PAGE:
Self reflection goes beyond self
Allison Kline
August 4, 2017

Grading, testing and ranking work are easy guidelines for students to measure achievement. However, because these can’t illustrate student experience and growth, teachers often turn to self-reflection projects to help students discover reasons behind success.

Sixth-grade English teacher Lauren Porosoff says she has always included a self-reflection exercise in her end-of-year curriculum. But this year, she found the assignment to be too individualistic.

“I wasn’t offering my students an opportunity to examine another crucial part of their experiences: each other,” she said.

A recent winner of the Editor’s Choice Content Award for her blog post “Teaching students to see each other,” Porosoff created a self-reflection questionnaire that pushed her students to acknowledge how classmates and peers could provide opportunities to affect personal success.

“It is important that they learn to acknowledge other people, and also be acknowledged,” she said.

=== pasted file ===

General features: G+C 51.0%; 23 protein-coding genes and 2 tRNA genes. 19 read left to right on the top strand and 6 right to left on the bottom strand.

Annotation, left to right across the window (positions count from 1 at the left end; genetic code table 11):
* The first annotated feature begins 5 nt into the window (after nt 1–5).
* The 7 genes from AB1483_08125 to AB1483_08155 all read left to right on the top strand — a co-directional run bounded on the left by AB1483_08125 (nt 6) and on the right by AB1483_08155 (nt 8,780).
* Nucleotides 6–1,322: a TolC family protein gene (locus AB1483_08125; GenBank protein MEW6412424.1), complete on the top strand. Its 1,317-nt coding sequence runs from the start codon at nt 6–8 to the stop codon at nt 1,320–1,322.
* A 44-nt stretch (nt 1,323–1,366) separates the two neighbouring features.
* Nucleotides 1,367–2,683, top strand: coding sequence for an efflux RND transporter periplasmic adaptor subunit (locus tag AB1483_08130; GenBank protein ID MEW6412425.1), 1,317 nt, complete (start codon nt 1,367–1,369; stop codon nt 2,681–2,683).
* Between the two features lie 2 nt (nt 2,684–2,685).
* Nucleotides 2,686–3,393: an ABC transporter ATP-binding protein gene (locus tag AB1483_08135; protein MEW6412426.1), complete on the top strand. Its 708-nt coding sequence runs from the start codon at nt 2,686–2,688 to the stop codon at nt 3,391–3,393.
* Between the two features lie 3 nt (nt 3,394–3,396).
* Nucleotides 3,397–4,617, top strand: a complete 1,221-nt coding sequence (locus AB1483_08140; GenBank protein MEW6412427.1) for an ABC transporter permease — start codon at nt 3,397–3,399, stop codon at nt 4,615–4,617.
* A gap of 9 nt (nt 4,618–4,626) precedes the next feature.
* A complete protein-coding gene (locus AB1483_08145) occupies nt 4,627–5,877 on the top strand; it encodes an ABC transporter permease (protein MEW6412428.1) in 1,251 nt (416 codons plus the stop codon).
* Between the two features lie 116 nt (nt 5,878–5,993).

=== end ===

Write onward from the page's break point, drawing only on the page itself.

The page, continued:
Seeing opportunity

Porosoff included three additional questions to her usual assignment:

  1. Who in our class supported you in an important way?

  2. Who in our class pushed you to think differently or more deeply?

  3. Who in our class inspired you by setting an example?

Porosoff said that identifying peer impact gets students to think critically about everybody’s role within the classroom.

“It gets the students to look around the room and think to themselves: ‘Wait a second, the kids in this room should be pushing, supporting and inspiring me’ or ‘I could be the type of kid who supports, pushes and inspires my peers,’” she said. “Just that awareness, I think, has value.”

The results

While they found the assignment challenging, student answers were specific and insightful, Porosoff said.

To her surprise, students also tended to discount social bias or privileged group associations, Porosoff said, noting that the children veered away from acknowledging only their friends, high-achieving classmates or vocal discussion leaders.

“They were able -- at least in the moment -- to see each other, appreciate each other’s contributions and build a sense of solidarity,” she said.

Porosoff recommends teachers incorporating peer reflection to keep answers private and allow opportunity for sharing.

Listen to the full education talk radio interview and check out “Teaching students to see each other” for more information on empowering students.

Allison Kline is an editorial intern at SmartBrief.

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